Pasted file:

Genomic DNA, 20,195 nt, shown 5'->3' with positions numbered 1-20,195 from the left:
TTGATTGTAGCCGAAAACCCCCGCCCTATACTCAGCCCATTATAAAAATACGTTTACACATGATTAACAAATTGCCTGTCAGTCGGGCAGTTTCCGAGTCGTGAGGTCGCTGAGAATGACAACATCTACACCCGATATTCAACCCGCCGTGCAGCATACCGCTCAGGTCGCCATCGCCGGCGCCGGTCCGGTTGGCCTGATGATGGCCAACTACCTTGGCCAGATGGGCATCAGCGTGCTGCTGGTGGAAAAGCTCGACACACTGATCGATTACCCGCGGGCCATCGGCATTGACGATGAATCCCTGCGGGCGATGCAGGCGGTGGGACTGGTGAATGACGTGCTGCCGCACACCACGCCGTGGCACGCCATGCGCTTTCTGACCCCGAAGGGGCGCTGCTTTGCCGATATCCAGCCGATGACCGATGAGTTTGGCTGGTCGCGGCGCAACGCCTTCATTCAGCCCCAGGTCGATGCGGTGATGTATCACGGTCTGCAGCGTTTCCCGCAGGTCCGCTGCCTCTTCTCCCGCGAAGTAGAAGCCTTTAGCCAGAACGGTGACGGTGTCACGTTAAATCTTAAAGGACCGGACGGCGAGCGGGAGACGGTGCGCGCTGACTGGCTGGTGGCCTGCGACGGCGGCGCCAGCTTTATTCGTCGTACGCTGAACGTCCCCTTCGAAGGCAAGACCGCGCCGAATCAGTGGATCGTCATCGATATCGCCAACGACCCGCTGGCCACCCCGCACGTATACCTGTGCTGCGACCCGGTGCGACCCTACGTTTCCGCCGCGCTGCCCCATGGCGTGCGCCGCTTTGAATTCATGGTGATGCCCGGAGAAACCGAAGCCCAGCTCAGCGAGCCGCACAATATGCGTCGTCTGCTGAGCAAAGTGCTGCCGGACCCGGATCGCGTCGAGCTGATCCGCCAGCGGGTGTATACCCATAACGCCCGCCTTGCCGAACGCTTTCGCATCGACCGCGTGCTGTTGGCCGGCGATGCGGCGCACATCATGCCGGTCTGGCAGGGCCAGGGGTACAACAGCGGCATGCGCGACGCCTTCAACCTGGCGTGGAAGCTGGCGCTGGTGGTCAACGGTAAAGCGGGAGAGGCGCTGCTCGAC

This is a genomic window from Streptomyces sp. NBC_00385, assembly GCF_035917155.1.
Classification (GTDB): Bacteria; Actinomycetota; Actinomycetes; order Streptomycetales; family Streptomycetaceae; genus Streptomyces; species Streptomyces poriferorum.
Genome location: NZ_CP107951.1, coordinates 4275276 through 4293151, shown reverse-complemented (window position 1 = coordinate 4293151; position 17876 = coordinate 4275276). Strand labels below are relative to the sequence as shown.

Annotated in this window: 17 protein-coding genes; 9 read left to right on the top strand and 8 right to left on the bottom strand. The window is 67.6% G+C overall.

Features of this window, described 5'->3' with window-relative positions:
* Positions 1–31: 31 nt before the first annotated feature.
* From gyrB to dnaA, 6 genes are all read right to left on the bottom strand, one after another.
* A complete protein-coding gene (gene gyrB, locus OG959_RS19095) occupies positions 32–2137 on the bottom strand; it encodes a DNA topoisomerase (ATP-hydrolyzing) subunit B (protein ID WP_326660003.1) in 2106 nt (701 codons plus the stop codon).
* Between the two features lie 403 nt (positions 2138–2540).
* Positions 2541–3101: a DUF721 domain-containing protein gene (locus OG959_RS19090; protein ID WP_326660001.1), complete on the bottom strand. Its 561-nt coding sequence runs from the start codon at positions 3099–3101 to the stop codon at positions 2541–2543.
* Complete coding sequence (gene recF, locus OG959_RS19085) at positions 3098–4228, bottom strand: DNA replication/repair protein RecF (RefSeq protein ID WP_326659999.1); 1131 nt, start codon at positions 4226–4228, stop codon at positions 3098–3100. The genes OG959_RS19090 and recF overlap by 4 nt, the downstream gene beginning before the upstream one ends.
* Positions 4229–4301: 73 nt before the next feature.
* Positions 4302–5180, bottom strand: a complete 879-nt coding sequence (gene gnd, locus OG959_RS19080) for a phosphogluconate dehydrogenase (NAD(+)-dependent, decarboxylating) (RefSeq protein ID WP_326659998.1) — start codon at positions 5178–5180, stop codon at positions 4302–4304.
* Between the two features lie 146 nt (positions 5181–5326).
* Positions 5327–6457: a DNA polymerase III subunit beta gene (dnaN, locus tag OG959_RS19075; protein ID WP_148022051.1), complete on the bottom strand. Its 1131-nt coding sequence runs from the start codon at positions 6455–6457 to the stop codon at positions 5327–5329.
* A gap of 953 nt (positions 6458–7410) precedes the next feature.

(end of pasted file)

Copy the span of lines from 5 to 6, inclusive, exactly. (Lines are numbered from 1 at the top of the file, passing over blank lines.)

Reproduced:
Genome location: NZ_CP107951.1, coordinates 4275276 through 4293151, shown reverse-complemented (window position 1 = coordinate 4293151; position 17876 = coordinate 4275276). Strand labels below are relative to the sequence as shown.

Annotated in this window: 17 protein-coding genes; 9 read left to right on the top strand and 8 right to left on the bottom strand. The window is 67.6% G+C overall.